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Almost 80,000 homes still without power a week after Japan typhoon

/ 02:49 PM September 16, 2019
A police officer ispects a fallen utility pole downed by winds caused by Typhoon Faxai in Kamakura, Kanagawa prefecture on September 9, 2019. - The powerful typhoon that battered Tokyo overnight with ferocious winds killed two people, police said on September 9, as halted trains caused commuter chaos and more than 100 flights were cancelled. (Photo by jiji press / JIJI PRESS / AFP) / Japan OUT

A police officer ispects a fallen utility pole downed by winds caused by Typhoon Faxai in Kamakura, Kanagawa prefecture on September 9, 2019. (Photo by jiji press / JIJI PRESS / AFP) / Japan OUT

TOKYO — Almost 80,000 homes are still without power a week after a powerful typhoon battered eastern Japan, authorities said Monday, with sustained heavy rain prompting evacuation orders and hampering recovery efforts. 

Typhoon Faxai powered into the Tokyo region in the early hours of Monday last week, packing record winds that brought down power lines, disrupted Rugby World Cup preparations and prompted the government to order tens of thousands of people to leave their homes.

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The storm killed two people, with at least three elderly later confirmed dead due to heatstroke as temperatures soared to above 35 degrees Celsius in areas affected by a post-typhoon blackout.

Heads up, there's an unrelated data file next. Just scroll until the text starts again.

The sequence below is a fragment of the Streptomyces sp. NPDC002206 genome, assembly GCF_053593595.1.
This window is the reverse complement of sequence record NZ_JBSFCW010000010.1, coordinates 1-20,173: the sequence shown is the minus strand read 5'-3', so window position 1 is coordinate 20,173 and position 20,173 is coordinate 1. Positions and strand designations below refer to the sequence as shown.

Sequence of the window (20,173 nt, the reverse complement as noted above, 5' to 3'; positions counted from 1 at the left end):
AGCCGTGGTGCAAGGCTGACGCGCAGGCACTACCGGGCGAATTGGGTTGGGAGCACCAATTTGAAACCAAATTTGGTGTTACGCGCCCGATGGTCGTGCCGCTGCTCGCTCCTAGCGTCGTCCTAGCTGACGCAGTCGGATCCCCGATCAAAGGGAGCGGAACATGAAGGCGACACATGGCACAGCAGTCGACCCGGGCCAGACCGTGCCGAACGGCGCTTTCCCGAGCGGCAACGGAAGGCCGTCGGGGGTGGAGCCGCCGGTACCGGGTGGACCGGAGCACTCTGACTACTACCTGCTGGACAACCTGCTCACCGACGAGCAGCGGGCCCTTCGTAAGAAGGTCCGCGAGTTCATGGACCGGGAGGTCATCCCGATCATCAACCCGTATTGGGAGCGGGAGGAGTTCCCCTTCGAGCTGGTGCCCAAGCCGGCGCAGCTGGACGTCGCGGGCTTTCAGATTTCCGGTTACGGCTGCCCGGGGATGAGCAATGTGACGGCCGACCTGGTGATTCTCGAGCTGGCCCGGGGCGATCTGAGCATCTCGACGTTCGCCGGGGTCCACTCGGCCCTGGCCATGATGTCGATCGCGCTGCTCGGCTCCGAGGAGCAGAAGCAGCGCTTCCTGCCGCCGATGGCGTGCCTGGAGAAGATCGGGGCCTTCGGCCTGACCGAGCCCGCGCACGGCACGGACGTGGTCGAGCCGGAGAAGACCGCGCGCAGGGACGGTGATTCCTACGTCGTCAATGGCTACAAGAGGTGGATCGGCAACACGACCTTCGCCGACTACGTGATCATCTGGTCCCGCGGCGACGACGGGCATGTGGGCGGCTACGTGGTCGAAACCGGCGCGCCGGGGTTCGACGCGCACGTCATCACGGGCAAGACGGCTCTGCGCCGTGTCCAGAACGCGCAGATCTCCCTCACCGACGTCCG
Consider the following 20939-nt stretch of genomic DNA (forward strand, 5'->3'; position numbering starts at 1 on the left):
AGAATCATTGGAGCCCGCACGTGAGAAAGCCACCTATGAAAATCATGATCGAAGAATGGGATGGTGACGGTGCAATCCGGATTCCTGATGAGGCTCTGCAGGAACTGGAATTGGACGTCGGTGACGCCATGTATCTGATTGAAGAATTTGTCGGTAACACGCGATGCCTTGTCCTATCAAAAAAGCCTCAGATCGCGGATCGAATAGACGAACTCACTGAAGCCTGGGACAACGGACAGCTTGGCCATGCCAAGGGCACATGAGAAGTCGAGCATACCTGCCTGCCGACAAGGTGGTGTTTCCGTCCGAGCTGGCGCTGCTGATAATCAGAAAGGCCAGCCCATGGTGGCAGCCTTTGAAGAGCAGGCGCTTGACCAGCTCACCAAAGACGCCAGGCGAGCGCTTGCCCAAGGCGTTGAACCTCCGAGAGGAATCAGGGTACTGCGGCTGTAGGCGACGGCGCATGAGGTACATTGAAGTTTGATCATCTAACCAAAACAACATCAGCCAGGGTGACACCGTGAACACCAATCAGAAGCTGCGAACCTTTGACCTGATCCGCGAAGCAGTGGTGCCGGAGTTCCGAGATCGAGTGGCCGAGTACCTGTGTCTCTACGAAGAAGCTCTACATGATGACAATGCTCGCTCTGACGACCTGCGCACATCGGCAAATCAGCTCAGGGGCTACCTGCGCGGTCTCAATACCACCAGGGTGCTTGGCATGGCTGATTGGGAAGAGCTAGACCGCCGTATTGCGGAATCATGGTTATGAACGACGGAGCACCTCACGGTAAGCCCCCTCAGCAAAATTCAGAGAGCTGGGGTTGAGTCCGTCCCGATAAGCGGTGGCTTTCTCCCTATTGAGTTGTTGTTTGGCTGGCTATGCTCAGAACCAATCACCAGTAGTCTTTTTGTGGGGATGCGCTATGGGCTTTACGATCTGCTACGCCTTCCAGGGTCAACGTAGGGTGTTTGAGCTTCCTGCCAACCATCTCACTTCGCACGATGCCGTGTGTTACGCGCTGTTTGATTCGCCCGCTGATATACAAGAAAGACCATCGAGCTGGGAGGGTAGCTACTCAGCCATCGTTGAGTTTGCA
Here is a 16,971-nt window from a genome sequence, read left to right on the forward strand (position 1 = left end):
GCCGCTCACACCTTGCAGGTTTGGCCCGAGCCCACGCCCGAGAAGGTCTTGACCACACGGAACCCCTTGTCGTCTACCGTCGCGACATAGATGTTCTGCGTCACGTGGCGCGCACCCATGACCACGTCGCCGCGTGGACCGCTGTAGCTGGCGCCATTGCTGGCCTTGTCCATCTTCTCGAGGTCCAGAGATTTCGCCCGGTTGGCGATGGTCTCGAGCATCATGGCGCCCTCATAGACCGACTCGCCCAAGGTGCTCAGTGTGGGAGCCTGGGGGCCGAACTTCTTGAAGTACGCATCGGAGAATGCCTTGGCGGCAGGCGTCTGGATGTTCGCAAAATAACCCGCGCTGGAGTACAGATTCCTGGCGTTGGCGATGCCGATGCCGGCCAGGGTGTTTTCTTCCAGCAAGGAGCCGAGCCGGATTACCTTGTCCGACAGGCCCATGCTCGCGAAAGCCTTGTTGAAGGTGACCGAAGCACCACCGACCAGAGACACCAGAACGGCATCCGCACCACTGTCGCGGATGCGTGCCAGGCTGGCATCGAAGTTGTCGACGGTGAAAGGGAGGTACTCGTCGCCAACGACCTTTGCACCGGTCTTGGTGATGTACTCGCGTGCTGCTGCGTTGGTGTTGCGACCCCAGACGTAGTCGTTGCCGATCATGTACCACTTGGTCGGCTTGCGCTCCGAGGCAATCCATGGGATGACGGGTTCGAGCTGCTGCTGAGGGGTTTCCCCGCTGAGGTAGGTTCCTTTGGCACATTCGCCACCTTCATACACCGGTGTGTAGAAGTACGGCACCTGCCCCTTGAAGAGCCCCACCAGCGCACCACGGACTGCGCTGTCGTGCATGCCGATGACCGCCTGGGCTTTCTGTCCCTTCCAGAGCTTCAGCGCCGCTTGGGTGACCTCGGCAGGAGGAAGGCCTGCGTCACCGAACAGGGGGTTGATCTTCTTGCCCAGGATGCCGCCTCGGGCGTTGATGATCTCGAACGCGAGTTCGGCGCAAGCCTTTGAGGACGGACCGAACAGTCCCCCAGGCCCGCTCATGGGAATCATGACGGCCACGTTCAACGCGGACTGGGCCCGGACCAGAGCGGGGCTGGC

Some 78,700 households were still without power in Chiba, southeast of the capital, Tokyo Electric Co. (TEPCO) spokesman Naoya Kondo told AFP.

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“A complete recovery is still unlikely until September 27 as we have difficulties in mountain areas,” he added.

Some 16,700 households were also without water because several water purification plants had no power, a local official said.

With help from the military, officials were dispatching water tanker trucks to the affected areas.

The national weather agency Monday issued new warnings for heavy rain in Chiba, while local authorities issued non-compulsory evacuation orders to 46,300 people due to the risk of landslides.

“A delay in recovery work is expected due to heavy rain,” said Kenta Hirano, a disaster management official in Futtsu in Chiba, where more than 1,000 houses were damaged by the typhoon.

Local media showed residents in Chiba hurriedly covering broken roofs with blue tarps.

“We are at a loss as we can’t live there again,” a 66-year-old man told public broadcaster NHK after the typhoon ripped off the roof of his house.

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TAGS: Black-out, Electricity, Japan, power, Typhoon, Weather
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